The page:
The whole story needs to be told: how the people were stolen from Africa, how inhumane the journey to the Americas was and how they deprived Africa of its human capital. This is one of the main reasons that many African countries are now considered underdeveloped – because many young men and women who could have helped build their country were taken in order to build other people's countries for free. That must be emphasised, because the majority of the Dutch people feel that we, the descendants of African people, are not entitled to share the benefits of this country.
How are the Dutch slavery past and its legacies engaged with in contemporary Dutch society? Do you think that more institutions and festivals like Stichting Eer en Herstel, Het Nationaal Instituut Nederlands Slavernijverleden en Erfenis (NiNsee) and Keti Koti Festival Amsterdam (celebrating the abolition slavery in the Netherlands Antilles and in Suriname) are needed?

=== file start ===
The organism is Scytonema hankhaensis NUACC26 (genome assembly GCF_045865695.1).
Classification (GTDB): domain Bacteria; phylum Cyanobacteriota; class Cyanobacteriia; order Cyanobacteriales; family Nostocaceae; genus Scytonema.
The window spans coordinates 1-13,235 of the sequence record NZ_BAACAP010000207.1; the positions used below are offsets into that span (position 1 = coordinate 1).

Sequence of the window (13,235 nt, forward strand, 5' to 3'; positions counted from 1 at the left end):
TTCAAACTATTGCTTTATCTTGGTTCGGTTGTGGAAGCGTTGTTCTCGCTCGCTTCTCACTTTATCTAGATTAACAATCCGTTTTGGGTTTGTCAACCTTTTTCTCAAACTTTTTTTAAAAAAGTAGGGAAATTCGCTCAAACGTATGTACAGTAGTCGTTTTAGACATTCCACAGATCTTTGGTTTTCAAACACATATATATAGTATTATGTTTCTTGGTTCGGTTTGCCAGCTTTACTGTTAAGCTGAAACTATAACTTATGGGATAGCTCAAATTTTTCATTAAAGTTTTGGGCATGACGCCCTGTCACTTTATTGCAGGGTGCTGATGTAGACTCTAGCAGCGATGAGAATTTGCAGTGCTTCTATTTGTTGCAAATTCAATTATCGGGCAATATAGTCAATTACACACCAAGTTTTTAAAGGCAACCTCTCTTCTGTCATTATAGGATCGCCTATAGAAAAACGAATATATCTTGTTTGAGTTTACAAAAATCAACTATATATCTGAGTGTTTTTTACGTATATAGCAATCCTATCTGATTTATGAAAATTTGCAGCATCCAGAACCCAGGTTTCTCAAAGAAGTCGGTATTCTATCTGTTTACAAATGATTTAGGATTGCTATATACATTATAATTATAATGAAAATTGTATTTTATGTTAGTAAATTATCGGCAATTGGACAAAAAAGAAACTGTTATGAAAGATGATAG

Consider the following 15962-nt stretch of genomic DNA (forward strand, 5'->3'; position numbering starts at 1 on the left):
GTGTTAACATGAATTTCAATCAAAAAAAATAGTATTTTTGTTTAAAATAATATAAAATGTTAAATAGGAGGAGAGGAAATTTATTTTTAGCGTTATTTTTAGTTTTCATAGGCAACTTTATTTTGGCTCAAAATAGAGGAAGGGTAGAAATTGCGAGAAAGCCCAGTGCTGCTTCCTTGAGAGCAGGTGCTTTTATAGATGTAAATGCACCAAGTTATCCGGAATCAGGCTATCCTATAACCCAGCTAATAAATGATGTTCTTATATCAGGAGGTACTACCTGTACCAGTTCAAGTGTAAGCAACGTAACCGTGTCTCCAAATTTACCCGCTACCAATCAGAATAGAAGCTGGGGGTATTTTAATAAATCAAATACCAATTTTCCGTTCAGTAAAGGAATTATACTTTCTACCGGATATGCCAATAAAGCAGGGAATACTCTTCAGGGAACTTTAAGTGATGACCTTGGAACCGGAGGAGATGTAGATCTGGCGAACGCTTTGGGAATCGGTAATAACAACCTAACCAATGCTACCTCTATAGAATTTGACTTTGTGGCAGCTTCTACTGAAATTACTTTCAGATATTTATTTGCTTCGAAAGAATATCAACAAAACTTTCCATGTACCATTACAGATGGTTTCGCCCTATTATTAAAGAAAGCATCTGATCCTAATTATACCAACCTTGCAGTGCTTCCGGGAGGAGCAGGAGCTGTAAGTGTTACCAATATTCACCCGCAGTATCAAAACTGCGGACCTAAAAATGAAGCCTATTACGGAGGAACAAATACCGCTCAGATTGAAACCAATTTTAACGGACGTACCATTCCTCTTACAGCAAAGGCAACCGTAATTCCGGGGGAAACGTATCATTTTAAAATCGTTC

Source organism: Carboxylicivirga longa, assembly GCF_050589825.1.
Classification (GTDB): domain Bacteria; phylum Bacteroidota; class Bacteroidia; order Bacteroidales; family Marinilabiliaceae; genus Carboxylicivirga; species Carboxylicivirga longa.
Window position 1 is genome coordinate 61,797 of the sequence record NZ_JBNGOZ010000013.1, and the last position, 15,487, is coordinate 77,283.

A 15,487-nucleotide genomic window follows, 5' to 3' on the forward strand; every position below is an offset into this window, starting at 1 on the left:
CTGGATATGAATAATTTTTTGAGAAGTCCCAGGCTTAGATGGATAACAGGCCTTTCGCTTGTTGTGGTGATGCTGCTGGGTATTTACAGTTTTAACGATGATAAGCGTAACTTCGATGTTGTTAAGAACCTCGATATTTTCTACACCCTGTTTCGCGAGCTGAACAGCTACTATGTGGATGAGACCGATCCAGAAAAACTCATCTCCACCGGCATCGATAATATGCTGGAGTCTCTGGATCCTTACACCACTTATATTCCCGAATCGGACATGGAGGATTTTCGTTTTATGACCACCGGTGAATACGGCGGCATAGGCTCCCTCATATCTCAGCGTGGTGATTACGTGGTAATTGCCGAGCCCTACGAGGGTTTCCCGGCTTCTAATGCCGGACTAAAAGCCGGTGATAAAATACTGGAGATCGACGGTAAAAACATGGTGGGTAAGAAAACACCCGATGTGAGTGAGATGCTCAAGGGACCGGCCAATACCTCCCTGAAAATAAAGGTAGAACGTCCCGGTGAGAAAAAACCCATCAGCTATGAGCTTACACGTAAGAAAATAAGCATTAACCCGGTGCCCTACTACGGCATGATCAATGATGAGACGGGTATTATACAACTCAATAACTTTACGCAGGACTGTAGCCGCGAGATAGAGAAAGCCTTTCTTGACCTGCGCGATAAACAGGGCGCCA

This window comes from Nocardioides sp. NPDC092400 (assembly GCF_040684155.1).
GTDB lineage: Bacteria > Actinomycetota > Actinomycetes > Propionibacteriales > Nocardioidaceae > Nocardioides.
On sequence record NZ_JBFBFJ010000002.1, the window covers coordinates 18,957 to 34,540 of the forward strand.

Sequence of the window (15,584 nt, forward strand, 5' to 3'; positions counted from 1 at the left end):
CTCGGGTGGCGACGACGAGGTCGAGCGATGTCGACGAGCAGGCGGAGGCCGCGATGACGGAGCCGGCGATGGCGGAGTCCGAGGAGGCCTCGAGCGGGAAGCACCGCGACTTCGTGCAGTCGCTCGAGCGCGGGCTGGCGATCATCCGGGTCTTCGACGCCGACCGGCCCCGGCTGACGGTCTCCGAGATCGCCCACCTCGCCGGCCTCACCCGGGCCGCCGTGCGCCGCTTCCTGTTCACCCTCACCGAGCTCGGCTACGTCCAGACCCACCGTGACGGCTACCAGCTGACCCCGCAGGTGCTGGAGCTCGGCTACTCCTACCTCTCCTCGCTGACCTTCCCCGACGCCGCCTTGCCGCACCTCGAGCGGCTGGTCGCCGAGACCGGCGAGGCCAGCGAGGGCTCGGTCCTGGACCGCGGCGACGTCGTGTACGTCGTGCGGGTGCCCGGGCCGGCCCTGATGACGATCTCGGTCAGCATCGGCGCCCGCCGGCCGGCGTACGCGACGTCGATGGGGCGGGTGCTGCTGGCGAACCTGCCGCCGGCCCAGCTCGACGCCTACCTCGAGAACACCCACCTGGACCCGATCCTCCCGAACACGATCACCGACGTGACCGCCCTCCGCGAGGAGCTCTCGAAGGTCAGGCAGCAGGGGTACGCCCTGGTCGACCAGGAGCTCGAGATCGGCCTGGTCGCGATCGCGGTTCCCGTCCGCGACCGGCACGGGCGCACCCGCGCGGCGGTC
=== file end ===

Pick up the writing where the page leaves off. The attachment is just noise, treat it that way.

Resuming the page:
I think it is good and important to have these institutions. The number of institutions is not that important; what matters is what they stand for. Their goal is to tell everybody, especially schoolchildren, about the Dutch slavery past and what this means for the people living in the Netherlands today – both black and white, both descendants of the enslaved African people and descendants of the slave traders – because one group has benefited from slavery, while the other group is facing arrears. Another important goal of Stichting Eer en Herstel is to get the Dutch government to apologize on behalf of their ancestors for the cruelties of Dutch slavery.